More broadly, when we started talking to system operators and utilities about flexibility, we noticed that most only thought of flexibility as minute-to-minute reserves and the ability to ramp quickly — many assumed that the market would handle the rest. But as we dug deeper into the question, we realized that few understood what mix of resources we may need to meet these longer-term flexibility needs.

Of course, the most cost-effective sources of flexibility are those that already exist. But that picture changes over time, quite dramatically in some cases, as the graphic below shows. In the future, we anticipate dramatic reductions in the costs of new technology, such as lithium ion battery storage (70%), and a high rate of electric vehicle adoption, as decarbonized electricity extends to other sectors such as transport and heating.

In future, your car, your home, and your workplace are likely to become part of the demand-side solutions that can keep flexibility costs low.

Smart technologies will enable consumers and businesses to shift when they use power, potentially at a very low cost. Automated demand shifting and sophisticated software that coordinates shifting across hundreds or thousands of customers have the potential to make electricity demand much more responsive than ever before.

However, as electric vehicles become more widespread, demand for electricity will increase. So owners of electric vehicles will need the right price signals to encourage them to charge their vehicles when renewable power is abundant and prices are low, instead of when electricity demand is highest and grid infrastructure jammed.

Existing power plants, like hydroelectric dams and gas-fired turbines, have a major role to play by providing power for extended periods when it’s too calm to turn turbine blades or too cloudy to power up solar panels. Many have already been built and the cost of maintaining and infrequently operating them can be quite low. Gas will continue to be a cost-effective source of flexibility for systems — even those that get 80% of their energy from solar and wind. But this raises the question of locking in fossil fuels, making that last 20% of decarbonising the grid really difficult to achieve.

Transmission lines, and more locally, distribution networks can move power from one place to another. If two regions have complementary resources, these connections can create significant benefits by allowing regions to export excess power to neighbours that need it, and import from neighbours during times of shortfall.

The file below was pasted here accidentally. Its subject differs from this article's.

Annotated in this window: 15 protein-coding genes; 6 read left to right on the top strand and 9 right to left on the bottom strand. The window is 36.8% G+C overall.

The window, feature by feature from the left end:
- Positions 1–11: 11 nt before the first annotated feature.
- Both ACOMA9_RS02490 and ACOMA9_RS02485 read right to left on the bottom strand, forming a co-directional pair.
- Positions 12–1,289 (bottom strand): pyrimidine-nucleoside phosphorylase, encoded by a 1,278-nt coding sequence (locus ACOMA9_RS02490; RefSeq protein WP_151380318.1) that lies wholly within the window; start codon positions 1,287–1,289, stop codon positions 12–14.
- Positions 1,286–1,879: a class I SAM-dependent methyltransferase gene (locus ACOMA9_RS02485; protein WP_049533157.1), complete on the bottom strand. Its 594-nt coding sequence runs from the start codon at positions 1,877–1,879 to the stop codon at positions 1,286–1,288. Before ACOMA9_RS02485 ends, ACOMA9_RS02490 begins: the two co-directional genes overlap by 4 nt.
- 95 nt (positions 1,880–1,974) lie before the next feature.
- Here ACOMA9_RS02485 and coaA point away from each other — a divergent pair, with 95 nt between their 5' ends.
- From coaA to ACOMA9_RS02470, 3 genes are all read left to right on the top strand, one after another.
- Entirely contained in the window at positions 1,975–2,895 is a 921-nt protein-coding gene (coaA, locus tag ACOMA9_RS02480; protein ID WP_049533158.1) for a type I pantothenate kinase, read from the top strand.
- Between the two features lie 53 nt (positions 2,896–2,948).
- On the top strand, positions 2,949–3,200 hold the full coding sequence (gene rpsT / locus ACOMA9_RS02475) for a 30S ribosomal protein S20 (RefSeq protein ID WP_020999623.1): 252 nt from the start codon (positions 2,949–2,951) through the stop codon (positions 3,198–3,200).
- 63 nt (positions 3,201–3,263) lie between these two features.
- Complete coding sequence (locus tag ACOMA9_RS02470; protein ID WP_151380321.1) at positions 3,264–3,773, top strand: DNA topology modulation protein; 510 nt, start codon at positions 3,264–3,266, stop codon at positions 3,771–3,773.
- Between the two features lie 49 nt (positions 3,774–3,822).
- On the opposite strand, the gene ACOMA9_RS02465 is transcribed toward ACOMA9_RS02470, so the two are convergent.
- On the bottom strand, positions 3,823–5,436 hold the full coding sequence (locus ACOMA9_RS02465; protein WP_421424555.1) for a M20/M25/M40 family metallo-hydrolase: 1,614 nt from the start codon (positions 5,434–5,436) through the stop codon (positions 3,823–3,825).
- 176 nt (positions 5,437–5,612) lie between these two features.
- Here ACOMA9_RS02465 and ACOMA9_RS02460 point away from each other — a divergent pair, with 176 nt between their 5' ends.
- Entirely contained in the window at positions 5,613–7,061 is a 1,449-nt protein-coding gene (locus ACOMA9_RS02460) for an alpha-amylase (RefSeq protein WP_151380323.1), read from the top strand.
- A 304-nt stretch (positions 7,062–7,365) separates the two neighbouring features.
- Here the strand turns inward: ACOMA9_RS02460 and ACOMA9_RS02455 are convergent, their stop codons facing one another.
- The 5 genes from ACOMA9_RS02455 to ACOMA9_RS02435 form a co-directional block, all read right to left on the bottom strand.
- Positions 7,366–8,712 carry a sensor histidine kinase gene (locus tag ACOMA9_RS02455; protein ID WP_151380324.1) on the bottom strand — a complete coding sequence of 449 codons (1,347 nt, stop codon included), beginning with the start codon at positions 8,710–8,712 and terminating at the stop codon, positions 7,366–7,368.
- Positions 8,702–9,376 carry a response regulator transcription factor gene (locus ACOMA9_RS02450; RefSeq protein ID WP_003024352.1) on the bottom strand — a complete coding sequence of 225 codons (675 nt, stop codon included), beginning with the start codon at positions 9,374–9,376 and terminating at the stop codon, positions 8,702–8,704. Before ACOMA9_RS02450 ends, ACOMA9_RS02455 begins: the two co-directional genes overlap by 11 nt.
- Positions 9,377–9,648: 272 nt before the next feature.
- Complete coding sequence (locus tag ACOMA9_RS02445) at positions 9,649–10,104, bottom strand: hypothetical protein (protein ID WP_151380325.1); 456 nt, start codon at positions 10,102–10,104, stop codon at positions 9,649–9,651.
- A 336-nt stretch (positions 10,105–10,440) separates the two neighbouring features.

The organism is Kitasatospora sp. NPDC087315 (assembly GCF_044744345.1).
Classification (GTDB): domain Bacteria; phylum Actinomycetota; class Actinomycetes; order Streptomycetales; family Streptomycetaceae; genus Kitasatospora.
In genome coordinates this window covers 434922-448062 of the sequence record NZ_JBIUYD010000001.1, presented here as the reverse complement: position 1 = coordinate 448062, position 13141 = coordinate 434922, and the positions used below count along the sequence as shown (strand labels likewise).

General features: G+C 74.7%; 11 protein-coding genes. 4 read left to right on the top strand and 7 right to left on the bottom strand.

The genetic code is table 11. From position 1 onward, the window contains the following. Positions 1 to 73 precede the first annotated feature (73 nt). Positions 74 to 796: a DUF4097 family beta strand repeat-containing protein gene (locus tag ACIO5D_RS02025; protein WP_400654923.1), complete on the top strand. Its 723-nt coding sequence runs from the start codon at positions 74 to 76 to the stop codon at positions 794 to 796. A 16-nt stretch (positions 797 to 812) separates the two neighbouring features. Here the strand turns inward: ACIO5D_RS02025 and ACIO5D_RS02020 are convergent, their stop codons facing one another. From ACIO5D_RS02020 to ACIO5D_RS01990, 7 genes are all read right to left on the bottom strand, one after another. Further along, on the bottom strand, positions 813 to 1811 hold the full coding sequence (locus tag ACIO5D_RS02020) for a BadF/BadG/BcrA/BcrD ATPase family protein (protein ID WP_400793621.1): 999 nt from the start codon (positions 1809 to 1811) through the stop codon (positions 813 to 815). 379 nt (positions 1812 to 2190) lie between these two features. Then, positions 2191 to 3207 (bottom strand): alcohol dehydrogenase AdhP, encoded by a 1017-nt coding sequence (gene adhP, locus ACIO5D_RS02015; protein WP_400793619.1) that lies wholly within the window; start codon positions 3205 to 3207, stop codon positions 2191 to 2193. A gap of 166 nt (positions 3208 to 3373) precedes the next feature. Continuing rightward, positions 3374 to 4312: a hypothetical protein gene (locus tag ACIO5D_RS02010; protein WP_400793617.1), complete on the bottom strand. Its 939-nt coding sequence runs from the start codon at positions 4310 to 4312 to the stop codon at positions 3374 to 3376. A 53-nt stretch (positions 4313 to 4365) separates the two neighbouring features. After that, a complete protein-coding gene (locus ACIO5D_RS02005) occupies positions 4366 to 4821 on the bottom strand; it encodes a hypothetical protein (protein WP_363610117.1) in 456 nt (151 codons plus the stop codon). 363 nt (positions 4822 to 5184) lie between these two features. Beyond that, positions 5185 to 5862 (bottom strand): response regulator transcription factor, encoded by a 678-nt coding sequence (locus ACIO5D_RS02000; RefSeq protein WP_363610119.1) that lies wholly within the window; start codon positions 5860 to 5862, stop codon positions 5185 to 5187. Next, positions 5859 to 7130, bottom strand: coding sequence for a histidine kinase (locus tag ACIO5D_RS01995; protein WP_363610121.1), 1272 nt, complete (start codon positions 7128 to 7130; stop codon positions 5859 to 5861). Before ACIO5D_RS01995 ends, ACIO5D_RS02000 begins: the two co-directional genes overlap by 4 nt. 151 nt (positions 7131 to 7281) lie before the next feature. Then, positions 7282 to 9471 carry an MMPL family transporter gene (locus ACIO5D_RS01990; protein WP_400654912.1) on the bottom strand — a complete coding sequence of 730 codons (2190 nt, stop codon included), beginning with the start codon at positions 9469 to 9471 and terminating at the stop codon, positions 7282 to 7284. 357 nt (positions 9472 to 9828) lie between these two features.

So what does this mean for policymakers? We believe that they should be emboldened to raise their renewable energy ambitions, knowing that there are already many sources of latent flexibility in their electricity systems, and that the costs of renewable energy integration are likely to remain low.

But policymakers should also begin to make changes to planning, regulation, and market design— getting that last 20% of carbon out of the grid is likely to be the hardest step on the path a cost-effective low-carbon electricity systems.

In addition, a portfolio of approaches is needed. Shifting consumer demand or utilizing existing hydroelectric dams may be inexpensive, but they are limited in scale. Moreover, some technologies are great for shifting energy on a short time frame, but would be very expensive to shift energy across weeks, much less seasons. A combination of options will be needed to meet the full suite of flexibility needs demanded by a low-carbon grid.

Planning and market design of our electricity systems need to evolve to align investment decisions with the goal of decarbonization. In other words, if we make investments today that aren’t suited to meet the needs of the grid in 15 years, those investments could potentially be stranded down the line.

Finally, flexibility technologies are rapidly evolving. We need to make sure our markets and policies create long-term incentives for innovation, so that we can unlock low cost options to balance the low carbon grid of the future.

The transition from an electricity system based on fossil fuels to one based on clean energy is well underway, but this transformation will not be frictionless. Grid flexibility can be a critical enabler of this transition to limit the friction — but policymakers must lay the foundations today to smooth the pathway to a brighter, cleaner energy future.

For more, see CPI’s paper Flexibility: The path to low-carbon, low-cost electricity grids. Brendan Pierpont is a Consultant with CPI’s Energy Finance team.